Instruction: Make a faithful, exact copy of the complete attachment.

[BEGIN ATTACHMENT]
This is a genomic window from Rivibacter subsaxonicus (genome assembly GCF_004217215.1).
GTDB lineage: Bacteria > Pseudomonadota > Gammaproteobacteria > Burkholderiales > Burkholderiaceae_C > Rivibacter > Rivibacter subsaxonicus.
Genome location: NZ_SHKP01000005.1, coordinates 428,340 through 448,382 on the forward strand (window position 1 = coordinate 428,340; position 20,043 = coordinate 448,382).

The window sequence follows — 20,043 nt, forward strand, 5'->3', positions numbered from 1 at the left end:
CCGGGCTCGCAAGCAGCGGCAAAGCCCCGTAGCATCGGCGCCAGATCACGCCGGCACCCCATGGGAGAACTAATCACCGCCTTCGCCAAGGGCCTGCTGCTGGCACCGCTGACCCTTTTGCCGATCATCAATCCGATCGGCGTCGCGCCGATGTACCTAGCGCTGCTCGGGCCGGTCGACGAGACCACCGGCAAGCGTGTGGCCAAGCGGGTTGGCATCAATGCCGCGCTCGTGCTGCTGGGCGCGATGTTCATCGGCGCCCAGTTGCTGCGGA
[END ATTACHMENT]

This is a genomic window from Rivibacter subsaxonicus (genome assembly GCF_004217215.1).
GTDB lineage: Bacteria > Pseudomonadota > Gammaproteobacteria > Burkholderiales > Burkholderiaceae_C > Rivibacter > Rivibacter subsaxonicus.
Genome location: NZ_SHKP01000005.1, coordinates 428,340 through 448,382 on the forward strand (window position 1 = coordinate 428,340; position 20,043 = coordinate 448,382).

The window sequence follows — 20,043 nt, forward strand, 5'->3', positions numbered from 1 at the left end:
CCGGGCTCGCAAGCAGCGGCAAAGCCCCGTAGCATCGGCGCCAGATCACGCCGGCACCCCATGGGAGAACTAATCACCGCCTTCGCCAAGGGCCTGCTGCTGGCACCGCTGACCCTTTTGCCGATCATCAATCCGATCGGCGTCGCGCCGATGTACCTAGCGCTGCTCGGGCCGGTCGACGAGACCACCGGCAAGCGTGTGGCCAAGCGGGTTGGCATCAATGCCGCGCTCGTGCTGCTGGGCGCGATGTTCATCGGCGCCCAGTTGCTGCGGA